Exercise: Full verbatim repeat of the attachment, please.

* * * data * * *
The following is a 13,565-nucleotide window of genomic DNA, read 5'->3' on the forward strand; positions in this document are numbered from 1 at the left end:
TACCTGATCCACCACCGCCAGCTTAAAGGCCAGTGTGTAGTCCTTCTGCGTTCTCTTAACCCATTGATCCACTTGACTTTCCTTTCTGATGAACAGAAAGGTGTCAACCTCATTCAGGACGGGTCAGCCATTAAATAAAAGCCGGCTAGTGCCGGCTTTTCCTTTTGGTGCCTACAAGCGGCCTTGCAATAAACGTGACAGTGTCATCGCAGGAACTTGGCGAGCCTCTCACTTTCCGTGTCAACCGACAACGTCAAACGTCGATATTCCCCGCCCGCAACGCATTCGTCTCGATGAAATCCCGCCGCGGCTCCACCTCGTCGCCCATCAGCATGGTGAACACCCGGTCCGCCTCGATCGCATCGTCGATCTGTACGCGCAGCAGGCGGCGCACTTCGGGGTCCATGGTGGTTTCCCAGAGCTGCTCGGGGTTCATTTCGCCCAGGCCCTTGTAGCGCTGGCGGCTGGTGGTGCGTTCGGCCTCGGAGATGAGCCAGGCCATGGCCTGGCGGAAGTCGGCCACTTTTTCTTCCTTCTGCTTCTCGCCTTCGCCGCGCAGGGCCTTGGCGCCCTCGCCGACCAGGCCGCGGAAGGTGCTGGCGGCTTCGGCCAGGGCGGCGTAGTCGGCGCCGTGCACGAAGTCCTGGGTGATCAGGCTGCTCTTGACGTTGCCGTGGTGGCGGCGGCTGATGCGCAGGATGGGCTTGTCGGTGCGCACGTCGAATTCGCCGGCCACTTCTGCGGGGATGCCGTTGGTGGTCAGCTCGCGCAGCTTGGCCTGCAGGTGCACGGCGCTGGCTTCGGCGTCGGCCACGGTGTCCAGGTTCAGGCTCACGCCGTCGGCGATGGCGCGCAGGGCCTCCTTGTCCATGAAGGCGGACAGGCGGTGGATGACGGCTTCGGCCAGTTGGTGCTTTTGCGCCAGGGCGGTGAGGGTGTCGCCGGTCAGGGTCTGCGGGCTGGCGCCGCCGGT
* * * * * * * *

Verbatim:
The following is a 13,565-nucleotide window of genomic DNA, read 5'->3' on the forward strand; positions in this document are numbered from 1 at the left end:
TACCTGATCCACCACCGCCAGCTTAAAGGCCAGTGTGTAGTCCTTCTGCGTTCTCTTAACCCATTGATCCACTTGACTTTCCTTTCTGATGAACAGAAAGGTGTCAACCTCATTCAGGACGGGTCAGCCATTAAATAAAAGCCGGCTAGTGCCGGCTTTTCCTTTTGGTGCCTACAAGCGGCCTTGCAATAAACGTGACAGTGTCATCGCAGGAACTTGGCGAGCCTCTCACTTTCCGTGTCAACCGACAACGTCAAACGTCGATATTCCCCGCCCGCAACGCATTCGTCTCGATGAAATCCCGCCGCGGCTCCACCTCGTCGCCCATCAGCATGGTGAACACCCGGTCCGCCTCGATCGCATCGTCGATCTGTACGCGCAGCAGGCGGCGCACTTCGGGGTCCATGGTGGTTTCCCAGAGCTGCTCGGGGTTCATTTCGCCCAGGCCCTTGTAGCGCTGGCGGCTGGTGGTGCGTTCGGCCTCGGAGATGAGCCAGGCCATGGCCTGGCGGAAGTCGGCCACTTTTTCTTCCTTCTGCTTCTCGCCTTCGCCGCGCAGGGCCTTGGCGCCCTCGCCGACCAGGCCGCGGAAGGTGCTGGCGGCTTCGGCCAGGGCGGCGTAGTCGGCGCCGTGCACGAAGTCCTGGGTGATCAGGCTGCTCTTGACGTTGCCGTGGTGGCGGCGGCTGATGCGCAGGATGGGCTTGTCGGTGCGCACGTCGAATTCGCCGGCCACTTCTGCGGGGATGCCGTTGGTGGTCAGCTCGCGCAGCTTGGCCTGCAGGTGCACGGCGCTGGCTTCGGCGTCGGCCACGGTGTCCAGGTTCAGGCTCACGCCGTCGGCGATGGCGCGCAGGGCCTCCTTGTCCATGAAGGCGGACAGGCGGTGGATGACGGCTTCGGCCAGTTGGTGCTTTTGCGCCAGGGCGGTGAGGGTGTCGCCGGTCAGGGTCTGCGGGCTGGCGCCGCCGGT